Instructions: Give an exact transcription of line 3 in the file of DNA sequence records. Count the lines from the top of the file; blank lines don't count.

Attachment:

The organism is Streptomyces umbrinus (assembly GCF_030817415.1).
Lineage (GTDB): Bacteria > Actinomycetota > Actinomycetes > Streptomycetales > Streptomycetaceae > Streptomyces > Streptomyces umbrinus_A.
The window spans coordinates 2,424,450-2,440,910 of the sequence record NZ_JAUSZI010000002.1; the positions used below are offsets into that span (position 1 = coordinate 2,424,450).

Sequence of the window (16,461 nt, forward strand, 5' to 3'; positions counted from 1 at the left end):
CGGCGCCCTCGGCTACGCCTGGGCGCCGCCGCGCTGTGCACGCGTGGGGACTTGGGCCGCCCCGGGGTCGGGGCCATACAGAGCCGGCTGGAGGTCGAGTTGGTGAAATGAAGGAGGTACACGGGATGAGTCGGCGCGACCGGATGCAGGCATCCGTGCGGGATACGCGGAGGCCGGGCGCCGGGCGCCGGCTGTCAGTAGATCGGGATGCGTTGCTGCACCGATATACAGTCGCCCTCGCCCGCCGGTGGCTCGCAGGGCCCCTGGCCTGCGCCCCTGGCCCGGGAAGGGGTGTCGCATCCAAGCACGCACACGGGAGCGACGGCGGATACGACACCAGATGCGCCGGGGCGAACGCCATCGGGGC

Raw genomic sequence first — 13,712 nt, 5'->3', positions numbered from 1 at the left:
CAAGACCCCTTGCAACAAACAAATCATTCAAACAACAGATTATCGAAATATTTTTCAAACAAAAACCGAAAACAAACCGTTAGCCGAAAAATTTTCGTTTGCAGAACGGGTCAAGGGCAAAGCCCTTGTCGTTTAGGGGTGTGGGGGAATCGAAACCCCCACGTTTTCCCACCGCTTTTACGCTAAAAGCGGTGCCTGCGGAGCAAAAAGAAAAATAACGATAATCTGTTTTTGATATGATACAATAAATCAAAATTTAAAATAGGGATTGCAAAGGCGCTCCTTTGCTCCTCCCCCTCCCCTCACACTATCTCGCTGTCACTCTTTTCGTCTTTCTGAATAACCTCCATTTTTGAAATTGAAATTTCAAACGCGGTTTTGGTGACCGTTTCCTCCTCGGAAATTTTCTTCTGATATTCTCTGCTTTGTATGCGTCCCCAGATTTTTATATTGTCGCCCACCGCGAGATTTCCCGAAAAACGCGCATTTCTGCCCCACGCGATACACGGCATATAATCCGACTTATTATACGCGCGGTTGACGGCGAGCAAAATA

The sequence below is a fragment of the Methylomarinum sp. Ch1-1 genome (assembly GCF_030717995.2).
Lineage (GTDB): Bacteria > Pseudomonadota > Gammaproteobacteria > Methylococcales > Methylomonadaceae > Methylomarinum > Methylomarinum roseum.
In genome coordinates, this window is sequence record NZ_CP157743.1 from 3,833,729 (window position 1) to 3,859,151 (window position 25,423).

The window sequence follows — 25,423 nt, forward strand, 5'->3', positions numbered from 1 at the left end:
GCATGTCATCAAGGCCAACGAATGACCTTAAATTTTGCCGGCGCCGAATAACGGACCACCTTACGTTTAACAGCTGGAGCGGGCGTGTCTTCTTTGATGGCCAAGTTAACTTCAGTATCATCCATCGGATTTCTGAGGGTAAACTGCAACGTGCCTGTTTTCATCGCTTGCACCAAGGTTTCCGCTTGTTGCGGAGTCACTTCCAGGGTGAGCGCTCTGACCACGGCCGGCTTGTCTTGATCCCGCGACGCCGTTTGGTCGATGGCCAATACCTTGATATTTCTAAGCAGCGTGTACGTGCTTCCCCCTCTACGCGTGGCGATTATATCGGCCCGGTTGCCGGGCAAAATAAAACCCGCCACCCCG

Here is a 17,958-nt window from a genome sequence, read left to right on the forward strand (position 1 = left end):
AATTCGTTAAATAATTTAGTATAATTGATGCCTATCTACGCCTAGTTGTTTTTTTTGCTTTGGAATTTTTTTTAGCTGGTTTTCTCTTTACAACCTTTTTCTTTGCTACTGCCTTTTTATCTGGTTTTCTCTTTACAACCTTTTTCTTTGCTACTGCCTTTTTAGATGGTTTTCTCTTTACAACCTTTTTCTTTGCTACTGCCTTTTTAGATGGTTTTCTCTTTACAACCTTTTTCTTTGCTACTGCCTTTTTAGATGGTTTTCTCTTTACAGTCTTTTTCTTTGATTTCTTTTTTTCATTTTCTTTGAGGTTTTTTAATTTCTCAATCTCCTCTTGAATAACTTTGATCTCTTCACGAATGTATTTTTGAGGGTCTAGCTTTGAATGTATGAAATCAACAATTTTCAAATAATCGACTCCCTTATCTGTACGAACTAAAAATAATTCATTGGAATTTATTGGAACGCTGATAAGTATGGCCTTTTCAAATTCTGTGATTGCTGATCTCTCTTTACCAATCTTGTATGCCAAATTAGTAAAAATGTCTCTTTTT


The window spans coordinates 2,424,450-2,440,910 of the sequence record NZ_JAUSZI010000002.1; the positions used below are offsets into that span (position 1 = coordinate 2,424,450).